The Stony Brook experiment [78] was conducted on two Si{111} samples. Both samples, nominally 10x20x0.2-mm, were cleaved from a larger phosphor-doped (8-10 Ohm•cm) wafer. The first sample was degreased in acetone and methanol, then dipped in HF to form a passive oxide surface. The second sample was treated with the Shiraki method [39]; both samples yielded the same results. The deposition of magnesium was also accomplished in two ways. The first Mg deposition-technique used 1x1x1-mm Mg pieces loaded into a quartz tube (4 mm O.D., 2 mm I.D., 50 mm Length), which was spirally wrapped with a Ta ribbon (0.025x2x250 mm). The tube was mounted on a flange provided with a shutter, electrical connections, and the ability to direct the Mg toward the Si sample. The tube was inclined 20 deg from the horizontal plane, with its opening 10-cm from the sample face, and was resistively heated by passing a current through the Ta ribbon. The temperature was monitored with an infra-red radiometer aimed at the Ta ribbon because it proved difficult to monitor the temperature of the Mg inside the quartz tube. The second deposition technique used Mg platelets (4x10x0.5 mm) mounted on resistively heated Ta foil-strips. It should be noted that Mg is easily evaporated at quite low temperatures: at 250 C the vapor pressure is approximately 10-6 Torr. At such temperatures, heating of the sample by radiation from the Mg source was negligible. A third deposition technique using Mg in a W spiral basket was attempted and failed. Unfortunately, the Mg did not wet the W; this produced very unstable bursts of source material. The previous two techniques were, however, quite stable and allowed for reproducible depositions.

After bakeout and outgassing, the vacuum was at or below 2•10-10 Torr, except during cleaning or deposition. After an initial Ar-ion bombardment (2 uA, 375 eV, 5•10-5 Torr, 120 min., 30 C) and anneal (1000-1100 C, 15 min.), a Si{111}7x7 LEED pattern was obtained. Further cycles using shorter times produced cleaner and well ordered Si{111}7x7 patterns.

Sample cleanliness was monitored with AES and was typically very good as suggested by the ratios RO < 0.0003 and RC < 0.0015, see Table 2.1. These ratios suggested surface contamination levels of much less than 1 at.% for oxygen and less than 1 at.% for carbon [37]. No other impurities were detected.

Magnesium coverage was monitored by following the increase of the RMg ratio, see Equation 2.6 discussed in Chapter 2, where R=[IMg(45)]/[ISi(92)] = 0.87 and lambda_45=3.6 Å were assumed [37,38]. Note that the 45-eV Mg AES-line also coincided with a weak Si AES-line. Thus, the lowest value of the ratio R_{Mg} was 0.05. Additionally, the thickness of one layer of Mg was assumed to be equal to the n.n. distance (3.2 Å) in the hcp-Mg phase. This was based on the assumption of a close-packed Mg layer and the lack of Mg diffusion into the Si substrate. Such assumptions were most likely not correct.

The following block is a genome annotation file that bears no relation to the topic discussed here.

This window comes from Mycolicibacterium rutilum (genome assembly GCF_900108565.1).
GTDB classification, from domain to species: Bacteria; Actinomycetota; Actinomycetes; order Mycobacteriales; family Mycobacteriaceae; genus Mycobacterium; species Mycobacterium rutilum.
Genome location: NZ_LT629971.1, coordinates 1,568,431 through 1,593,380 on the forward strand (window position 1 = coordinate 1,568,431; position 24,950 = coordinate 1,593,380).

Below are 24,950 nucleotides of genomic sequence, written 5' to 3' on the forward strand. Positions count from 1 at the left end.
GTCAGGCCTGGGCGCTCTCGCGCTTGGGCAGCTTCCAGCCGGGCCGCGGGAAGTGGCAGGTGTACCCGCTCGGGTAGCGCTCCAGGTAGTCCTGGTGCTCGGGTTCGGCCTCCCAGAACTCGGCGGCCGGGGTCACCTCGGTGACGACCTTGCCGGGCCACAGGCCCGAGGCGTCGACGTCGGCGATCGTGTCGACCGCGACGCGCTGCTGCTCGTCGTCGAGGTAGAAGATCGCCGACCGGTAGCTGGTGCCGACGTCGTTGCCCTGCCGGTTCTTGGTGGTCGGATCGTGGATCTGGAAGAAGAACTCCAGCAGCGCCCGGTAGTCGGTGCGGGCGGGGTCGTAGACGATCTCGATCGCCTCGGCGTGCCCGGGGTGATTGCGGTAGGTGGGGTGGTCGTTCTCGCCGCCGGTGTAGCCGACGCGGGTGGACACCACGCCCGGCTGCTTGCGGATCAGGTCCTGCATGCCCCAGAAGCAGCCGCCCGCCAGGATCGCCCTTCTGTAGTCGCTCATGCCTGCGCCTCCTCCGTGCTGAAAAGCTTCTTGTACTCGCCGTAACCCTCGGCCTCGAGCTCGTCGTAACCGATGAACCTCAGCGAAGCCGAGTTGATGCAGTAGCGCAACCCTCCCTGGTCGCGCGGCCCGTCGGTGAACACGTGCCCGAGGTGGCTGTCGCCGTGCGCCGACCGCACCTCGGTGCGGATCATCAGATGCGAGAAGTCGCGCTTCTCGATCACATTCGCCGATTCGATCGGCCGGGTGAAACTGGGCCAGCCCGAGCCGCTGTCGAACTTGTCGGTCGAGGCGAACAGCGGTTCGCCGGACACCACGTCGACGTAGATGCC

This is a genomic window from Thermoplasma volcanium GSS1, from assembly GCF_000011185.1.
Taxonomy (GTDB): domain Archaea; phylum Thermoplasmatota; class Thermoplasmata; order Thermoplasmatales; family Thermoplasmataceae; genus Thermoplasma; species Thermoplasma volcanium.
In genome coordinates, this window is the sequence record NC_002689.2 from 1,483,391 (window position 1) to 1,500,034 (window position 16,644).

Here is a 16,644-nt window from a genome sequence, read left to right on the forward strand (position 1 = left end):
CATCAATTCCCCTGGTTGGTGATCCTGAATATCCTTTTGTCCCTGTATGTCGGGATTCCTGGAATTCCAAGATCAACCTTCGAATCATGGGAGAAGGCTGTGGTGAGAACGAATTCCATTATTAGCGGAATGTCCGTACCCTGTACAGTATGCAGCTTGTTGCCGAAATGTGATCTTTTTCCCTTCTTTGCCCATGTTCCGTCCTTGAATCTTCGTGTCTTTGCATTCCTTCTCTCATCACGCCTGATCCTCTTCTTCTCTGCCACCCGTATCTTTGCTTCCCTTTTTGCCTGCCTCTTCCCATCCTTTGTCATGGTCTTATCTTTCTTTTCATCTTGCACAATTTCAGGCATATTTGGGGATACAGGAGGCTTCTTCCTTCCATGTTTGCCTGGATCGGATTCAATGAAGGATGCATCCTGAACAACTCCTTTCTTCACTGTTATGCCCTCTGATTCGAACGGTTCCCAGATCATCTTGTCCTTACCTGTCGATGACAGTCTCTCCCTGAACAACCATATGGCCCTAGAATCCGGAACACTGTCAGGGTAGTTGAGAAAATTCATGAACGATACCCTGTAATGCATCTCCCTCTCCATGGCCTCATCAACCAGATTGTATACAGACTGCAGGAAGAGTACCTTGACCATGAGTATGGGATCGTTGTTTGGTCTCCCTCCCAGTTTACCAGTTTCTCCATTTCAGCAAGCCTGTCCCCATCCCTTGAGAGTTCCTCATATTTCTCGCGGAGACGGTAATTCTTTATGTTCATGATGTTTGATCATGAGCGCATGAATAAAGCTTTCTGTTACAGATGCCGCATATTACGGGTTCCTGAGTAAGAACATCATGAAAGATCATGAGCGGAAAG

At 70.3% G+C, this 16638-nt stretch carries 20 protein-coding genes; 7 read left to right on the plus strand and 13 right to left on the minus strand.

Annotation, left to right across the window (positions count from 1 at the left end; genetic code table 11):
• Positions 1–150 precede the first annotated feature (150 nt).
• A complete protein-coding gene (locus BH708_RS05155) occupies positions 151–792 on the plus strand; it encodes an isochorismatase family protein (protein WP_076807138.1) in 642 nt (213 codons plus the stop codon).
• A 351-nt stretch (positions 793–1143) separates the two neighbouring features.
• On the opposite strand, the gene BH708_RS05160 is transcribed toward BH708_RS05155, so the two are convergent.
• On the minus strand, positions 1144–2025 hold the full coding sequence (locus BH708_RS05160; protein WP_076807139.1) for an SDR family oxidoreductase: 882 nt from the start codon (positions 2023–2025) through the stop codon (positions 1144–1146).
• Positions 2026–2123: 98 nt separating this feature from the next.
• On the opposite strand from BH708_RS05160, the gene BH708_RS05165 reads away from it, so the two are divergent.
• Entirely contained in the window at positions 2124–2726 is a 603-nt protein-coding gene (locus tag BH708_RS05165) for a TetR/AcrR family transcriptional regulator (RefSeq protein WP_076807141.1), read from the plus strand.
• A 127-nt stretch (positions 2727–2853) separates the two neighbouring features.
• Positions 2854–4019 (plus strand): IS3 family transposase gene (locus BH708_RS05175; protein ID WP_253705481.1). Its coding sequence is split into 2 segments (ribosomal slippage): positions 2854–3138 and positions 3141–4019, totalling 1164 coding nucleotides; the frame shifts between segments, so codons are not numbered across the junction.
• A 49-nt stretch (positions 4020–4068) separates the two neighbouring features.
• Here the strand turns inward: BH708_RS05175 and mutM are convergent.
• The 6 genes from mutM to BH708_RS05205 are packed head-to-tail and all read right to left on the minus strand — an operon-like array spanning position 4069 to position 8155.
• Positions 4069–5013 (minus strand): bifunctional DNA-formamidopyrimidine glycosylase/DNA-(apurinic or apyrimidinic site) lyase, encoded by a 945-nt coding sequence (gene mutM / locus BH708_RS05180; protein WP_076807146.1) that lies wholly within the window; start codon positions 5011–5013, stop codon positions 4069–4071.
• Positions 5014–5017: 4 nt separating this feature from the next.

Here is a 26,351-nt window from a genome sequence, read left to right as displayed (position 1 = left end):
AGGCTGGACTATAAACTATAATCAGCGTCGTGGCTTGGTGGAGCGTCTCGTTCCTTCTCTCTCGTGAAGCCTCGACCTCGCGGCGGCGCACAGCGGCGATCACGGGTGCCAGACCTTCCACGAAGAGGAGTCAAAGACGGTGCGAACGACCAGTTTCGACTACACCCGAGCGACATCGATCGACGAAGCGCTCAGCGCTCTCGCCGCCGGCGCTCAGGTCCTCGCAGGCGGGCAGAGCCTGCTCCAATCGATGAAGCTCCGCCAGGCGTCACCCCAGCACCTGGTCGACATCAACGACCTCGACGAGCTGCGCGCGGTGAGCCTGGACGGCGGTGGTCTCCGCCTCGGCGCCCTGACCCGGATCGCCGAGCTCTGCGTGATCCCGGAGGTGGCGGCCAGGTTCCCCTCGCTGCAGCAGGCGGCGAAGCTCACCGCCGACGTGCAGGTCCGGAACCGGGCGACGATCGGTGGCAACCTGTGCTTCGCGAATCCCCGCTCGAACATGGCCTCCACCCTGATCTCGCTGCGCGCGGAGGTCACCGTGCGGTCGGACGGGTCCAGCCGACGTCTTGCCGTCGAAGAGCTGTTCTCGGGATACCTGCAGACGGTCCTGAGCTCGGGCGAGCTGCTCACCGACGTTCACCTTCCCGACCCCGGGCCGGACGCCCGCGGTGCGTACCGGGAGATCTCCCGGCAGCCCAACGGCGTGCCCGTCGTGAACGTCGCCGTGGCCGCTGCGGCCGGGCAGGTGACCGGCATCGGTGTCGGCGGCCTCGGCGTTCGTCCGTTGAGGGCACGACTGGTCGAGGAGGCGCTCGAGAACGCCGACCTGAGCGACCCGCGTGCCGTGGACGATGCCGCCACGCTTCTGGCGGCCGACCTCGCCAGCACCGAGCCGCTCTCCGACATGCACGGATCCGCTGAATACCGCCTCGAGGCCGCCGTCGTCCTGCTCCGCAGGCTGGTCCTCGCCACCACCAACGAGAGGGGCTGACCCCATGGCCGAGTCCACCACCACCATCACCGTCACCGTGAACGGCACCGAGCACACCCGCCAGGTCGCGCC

We give now a summary of experimental results, which can be broken into three groups: normal, slow, and hot deposition. In the first instance, Mg was deposited at a rate of 0.35 to 1.35 Å/min. (0.11 to 0.42 LE/min.) onto a room-temperature Si{111}7x7 surface. For Mg thicknesses reaching 1.35 Å (0.42 LE, R_Mg=0.05-0.50) the 7x7 LEED pattern was gradually obscured. With increased Mg thicknesses up to 3.2 Å (1.0 LE, R_Mg=1.30) only the 1x1 pattern was visible over a very high background. This pattern sometimes sharpened and reverted to a 3x1 pattern in the course of several hours or days. Above the aforementioned coverage, the 1x1 pattern disappeared into the background showing that there was a loss of long-range order on the sample surface.

In the second case, slower deposition was made on a room-temperature substrate at a rate of less than 0.1 Å/min. (0.03 LE/min.) or on a 100-200 C substrate at the normal rate. Again, the 7x7 pattern faded away in the range of low Mg coverage, but intermediate Mg coverages caused the appearance of a mixture of 1x1 and ⅔√3x⅔√3-30 LEED patterns. Only the ⅔√3 pattern was often visible, usually the background was quite high, the beams were diffuse, and I(V) spectra could not be collected. The ⅔√3 patterns were visible for Mg thicknesses up to 4.3 Å (1.34 LE, R_Mg=2.0) and sometimes reverted to 1x1 patterns in the course of several hours of days. Thicker Mg films produced no LEED patterns. It should be noted that a ⅔√3 diffraction pattern does not include all of the integral-order beams of a 1x1 pattern.